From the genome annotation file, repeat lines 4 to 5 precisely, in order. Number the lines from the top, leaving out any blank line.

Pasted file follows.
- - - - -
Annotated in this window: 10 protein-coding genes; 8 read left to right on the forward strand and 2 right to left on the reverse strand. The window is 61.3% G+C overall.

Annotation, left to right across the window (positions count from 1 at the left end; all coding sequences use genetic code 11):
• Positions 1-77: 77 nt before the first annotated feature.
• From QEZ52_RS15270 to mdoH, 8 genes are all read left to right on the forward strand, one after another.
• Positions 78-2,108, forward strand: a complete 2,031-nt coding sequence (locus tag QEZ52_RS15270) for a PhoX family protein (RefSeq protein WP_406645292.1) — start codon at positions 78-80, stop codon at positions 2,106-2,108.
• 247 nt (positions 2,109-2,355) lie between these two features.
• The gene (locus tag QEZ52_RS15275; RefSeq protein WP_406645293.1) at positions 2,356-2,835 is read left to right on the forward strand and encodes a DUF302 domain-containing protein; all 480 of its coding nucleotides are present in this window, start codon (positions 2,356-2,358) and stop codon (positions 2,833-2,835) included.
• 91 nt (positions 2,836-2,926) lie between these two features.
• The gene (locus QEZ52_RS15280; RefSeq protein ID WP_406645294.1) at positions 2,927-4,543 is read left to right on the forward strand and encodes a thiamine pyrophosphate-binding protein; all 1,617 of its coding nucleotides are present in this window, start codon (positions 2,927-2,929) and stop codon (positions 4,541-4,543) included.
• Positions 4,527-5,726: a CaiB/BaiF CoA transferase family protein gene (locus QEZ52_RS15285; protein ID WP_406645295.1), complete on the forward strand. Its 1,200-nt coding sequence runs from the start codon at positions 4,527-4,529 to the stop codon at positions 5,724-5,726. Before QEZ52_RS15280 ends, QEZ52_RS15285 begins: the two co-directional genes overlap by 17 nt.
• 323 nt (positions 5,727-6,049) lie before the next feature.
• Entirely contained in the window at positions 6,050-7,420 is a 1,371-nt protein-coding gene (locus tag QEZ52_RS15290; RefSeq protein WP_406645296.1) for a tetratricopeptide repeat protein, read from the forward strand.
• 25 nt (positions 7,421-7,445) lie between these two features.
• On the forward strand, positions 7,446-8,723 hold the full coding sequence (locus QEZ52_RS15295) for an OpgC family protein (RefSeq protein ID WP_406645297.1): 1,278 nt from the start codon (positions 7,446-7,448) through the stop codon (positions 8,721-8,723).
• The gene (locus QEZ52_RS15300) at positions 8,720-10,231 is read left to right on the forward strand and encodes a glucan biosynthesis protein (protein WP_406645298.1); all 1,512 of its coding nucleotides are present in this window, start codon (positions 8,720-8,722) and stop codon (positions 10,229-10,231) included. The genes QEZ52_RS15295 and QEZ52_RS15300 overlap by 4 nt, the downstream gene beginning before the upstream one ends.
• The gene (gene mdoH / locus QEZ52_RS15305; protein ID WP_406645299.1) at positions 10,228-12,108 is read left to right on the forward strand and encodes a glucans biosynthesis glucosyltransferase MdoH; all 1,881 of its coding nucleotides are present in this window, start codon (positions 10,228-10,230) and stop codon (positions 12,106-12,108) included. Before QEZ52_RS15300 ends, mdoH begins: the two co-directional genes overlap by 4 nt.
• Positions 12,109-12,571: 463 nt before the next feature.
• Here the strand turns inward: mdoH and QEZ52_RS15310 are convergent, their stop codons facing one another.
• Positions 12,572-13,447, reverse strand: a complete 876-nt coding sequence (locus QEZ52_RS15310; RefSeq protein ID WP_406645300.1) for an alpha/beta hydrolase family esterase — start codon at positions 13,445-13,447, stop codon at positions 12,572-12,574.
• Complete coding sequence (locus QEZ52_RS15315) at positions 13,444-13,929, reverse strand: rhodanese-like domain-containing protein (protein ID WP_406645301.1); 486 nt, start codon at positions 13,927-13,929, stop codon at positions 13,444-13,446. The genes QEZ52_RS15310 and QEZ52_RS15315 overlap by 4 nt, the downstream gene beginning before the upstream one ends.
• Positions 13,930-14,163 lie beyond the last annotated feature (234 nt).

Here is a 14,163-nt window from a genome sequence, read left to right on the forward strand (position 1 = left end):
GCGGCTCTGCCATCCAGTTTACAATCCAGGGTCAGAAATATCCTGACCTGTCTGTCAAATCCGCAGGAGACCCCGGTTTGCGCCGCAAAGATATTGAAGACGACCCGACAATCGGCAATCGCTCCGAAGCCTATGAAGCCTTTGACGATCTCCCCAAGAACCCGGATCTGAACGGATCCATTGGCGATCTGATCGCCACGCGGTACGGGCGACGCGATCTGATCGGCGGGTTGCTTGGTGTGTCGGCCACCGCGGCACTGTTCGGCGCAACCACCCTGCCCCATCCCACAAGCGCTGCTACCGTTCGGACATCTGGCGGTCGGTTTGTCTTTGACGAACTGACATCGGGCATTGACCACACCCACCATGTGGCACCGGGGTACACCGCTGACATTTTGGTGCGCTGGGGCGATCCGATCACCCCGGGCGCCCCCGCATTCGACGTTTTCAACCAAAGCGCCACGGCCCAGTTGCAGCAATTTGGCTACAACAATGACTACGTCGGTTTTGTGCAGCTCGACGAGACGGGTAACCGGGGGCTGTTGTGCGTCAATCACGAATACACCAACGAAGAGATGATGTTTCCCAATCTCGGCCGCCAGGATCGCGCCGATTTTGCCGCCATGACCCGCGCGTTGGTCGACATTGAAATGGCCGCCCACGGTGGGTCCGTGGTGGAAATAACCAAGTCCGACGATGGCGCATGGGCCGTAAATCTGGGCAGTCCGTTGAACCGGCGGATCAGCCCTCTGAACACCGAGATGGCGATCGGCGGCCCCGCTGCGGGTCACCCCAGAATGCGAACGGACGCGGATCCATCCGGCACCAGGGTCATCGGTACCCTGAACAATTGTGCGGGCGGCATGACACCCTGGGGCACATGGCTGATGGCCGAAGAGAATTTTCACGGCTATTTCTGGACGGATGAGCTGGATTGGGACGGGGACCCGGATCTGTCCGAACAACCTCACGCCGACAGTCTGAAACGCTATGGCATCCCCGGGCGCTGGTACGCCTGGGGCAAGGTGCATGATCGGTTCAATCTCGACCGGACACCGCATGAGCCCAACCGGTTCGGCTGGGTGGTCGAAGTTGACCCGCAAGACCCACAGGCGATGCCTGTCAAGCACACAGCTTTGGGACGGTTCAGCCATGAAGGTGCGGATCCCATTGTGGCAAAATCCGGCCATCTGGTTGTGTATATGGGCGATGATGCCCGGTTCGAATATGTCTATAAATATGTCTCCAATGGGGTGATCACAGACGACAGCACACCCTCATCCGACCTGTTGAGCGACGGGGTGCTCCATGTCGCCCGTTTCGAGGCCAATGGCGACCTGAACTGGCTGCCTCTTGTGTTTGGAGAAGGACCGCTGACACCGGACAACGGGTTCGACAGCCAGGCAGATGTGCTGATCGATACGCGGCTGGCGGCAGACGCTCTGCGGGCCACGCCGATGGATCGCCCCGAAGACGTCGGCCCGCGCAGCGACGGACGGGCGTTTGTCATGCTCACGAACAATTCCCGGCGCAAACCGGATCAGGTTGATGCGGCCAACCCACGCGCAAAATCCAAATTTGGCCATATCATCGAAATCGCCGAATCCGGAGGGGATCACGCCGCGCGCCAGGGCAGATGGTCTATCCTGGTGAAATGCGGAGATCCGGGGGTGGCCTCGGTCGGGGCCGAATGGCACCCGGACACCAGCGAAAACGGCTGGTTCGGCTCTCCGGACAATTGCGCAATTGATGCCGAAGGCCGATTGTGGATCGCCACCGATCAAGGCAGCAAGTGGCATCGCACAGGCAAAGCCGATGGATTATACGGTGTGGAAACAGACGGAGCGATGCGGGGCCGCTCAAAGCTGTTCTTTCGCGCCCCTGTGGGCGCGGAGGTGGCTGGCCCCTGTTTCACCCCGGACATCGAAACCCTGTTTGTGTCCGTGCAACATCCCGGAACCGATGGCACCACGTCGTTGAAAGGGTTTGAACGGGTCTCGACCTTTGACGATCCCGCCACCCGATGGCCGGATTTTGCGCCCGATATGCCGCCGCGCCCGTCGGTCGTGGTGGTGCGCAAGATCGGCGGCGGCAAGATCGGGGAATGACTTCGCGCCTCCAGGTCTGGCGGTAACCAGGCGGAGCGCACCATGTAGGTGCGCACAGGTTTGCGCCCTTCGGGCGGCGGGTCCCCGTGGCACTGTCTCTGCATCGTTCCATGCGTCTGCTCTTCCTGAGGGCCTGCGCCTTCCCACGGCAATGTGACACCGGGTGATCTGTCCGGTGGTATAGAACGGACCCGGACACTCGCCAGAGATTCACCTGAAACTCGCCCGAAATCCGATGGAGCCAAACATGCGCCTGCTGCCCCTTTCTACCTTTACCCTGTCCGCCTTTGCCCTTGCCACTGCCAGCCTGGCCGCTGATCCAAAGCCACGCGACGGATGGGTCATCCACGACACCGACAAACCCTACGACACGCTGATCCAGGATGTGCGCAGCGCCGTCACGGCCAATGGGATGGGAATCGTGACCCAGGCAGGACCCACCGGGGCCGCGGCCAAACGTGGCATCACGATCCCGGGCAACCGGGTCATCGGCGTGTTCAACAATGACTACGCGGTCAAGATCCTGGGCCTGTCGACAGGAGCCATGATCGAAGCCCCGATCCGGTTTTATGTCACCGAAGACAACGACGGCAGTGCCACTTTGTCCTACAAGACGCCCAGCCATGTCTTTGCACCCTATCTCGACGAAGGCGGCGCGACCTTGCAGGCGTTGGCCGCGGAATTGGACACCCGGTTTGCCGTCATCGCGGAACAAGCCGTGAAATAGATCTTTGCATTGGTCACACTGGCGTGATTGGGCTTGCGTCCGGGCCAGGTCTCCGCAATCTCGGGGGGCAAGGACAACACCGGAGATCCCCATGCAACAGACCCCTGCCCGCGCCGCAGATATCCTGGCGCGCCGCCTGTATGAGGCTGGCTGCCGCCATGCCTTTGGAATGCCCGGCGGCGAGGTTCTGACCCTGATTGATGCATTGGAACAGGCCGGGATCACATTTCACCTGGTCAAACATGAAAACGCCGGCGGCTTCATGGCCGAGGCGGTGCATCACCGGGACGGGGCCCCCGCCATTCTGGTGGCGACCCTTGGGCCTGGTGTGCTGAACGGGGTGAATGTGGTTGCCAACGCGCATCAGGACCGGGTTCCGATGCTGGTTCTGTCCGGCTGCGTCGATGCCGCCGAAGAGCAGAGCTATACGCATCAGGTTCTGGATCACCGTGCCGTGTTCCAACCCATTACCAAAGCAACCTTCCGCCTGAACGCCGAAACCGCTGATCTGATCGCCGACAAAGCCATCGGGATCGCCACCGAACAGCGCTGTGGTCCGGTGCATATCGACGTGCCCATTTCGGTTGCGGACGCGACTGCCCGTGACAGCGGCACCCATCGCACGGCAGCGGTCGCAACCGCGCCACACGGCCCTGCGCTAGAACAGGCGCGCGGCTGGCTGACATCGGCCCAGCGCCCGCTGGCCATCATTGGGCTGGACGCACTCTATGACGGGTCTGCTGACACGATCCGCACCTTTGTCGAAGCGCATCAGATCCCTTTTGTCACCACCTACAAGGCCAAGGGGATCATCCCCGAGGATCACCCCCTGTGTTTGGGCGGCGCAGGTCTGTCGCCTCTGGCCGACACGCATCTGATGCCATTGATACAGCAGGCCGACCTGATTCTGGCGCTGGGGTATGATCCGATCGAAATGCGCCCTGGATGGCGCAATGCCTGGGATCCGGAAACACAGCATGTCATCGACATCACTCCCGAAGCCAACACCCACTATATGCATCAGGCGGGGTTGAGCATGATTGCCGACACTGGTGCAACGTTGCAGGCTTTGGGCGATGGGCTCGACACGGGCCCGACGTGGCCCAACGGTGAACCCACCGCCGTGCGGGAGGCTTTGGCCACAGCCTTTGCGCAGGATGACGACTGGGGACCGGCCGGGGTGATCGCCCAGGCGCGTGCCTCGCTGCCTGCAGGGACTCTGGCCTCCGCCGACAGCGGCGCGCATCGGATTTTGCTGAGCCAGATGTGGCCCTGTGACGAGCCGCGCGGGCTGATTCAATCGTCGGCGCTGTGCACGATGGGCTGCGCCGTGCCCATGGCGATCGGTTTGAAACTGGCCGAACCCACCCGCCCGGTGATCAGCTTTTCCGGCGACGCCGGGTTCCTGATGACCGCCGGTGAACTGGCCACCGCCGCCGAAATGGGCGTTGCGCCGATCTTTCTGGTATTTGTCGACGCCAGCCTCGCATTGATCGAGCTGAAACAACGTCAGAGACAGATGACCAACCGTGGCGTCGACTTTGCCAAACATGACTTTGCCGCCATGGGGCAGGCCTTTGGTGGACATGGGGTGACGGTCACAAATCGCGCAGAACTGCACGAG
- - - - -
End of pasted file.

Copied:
• From QEZ52_RS15270 to mdoH, 8 genes are all read left to right on the forward strand, one after another.
• Positions 78-2,108, forward strand: a complete 2,031-nt coding sequence (locus tag QEZ52_RS15270) for a PhoX family protein (RefSeq protein WP_406645292.1) — start codon at positions 78-80, stop codon at positions 2,106-2,108.